As Clayton Henkel and Lindsay Wagner report in the posts below, negotiations over teacher pay have taken what appears to be a positive turn this week at the General Assembly with the announcement that the state Senate is willing to back down on its demand that teachers choose between a pay raise and their right to a measure of due process when it comes losing their jobs.
It’s welcome news, but news that is tempered by the fact that Senators apparently kept their fingers crossed behind their backs while they made the offer. Senate Education Committee chairman Jerry Tillman also told reporters Lynn Bonner and Jim Morrill that the matter of teacher due process (i.e. “tenure”) would be back:
“’We’ll get rid of tenure in 2018,’ he said. ‘That issue will be settled.’”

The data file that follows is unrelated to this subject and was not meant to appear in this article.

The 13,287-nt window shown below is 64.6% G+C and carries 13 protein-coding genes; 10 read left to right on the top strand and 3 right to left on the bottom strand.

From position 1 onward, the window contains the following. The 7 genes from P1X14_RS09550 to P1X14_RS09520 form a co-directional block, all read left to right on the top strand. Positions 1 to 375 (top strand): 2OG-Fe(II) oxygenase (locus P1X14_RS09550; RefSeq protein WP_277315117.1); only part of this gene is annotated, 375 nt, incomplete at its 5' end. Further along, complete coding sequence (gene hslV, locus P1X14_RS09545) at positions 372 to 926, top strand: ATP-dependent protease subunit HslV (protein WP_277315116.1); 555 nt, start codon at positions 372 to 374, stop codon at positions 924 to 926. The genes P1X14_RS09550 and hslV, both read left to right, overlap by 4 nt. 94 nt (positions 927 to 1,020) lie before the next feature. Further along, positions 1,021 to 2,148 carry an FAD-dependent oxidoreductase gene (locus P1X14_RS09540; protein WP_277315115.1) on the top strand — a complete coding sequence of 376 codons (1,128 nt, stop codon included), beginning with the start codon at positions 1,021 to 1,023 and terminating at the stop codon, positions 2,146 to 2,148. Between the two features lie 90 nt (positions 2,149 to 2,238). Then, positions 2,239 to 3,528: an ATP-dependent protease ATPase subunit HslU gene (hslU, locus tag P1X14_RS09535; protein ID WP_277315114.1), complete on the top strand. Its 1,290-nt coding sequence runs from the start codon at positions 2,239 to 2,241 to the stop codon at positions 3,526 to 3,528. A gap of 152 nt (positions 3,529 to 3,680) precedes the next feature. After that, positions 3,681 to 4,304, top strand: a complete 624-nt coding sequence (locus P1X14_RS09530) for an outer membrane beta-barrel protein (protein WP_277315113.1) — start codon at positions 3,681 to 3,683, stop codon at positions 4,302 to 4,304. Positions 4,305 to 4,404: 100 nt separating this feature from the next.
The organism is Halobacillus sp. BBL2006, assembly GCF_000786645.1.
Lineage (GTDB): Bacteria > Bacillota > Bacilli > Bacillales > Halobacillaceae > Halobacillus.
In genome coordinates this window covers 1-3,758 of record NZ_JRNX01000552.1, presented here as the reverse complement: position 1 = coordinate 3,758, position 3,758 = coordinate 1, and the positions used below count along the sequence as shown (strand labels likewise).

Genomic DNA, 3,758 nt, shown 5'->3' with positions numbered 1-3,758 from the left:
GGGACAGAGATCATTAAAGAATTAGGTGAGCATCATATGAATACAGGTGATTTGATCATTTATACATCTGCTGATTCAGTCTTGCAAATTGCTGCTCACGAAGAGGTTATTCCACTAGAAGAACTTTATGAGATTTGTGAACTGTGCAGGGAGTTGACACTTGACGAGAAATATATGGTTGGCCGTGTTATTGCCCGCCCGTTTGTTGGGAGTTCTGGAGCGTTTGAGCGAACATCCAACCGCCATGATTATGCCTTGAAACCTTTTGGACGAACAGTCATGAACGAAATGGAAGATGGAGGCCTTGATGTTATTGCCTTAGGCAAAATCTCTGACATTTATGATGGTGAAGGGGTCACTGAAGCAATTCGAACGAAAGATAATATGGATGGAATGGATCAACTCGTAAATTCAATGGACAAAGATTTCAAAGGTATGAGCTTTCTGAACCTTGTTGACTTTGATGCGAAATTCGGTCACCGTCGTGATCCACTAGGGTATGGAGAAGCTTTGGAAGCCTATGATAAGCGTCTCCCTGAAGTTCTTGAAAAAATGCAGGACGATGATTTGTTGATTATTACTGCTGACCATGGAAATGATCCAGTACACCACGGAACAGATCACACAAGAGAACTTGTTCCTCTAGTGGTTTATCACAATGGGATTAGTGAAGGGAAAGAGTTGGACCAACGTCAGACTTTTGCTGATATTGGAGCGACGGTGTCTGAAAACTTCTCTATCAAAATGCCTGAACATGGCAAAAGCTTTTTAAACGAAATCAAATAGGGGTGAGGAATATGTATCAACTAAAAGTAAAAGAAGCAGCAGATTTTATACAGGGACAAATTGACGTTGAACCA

Perhaps even more frustrating than Tillman’s statement in the aftermath of yesterday’s negotiations, however, were the comments of his Senate colleague and fellow conservative fire-breather, Bob Rucho.
When asked about the Senate’s consistent refusal to budge on its plan to pay for teacher raises by firing thousands of teacher assistants (a plan that even Senate President Pro Tem Phil Berger hinted might finally be on the way out) Rucho was his usual aggressive self. As Morrill and Bonner reported: Read more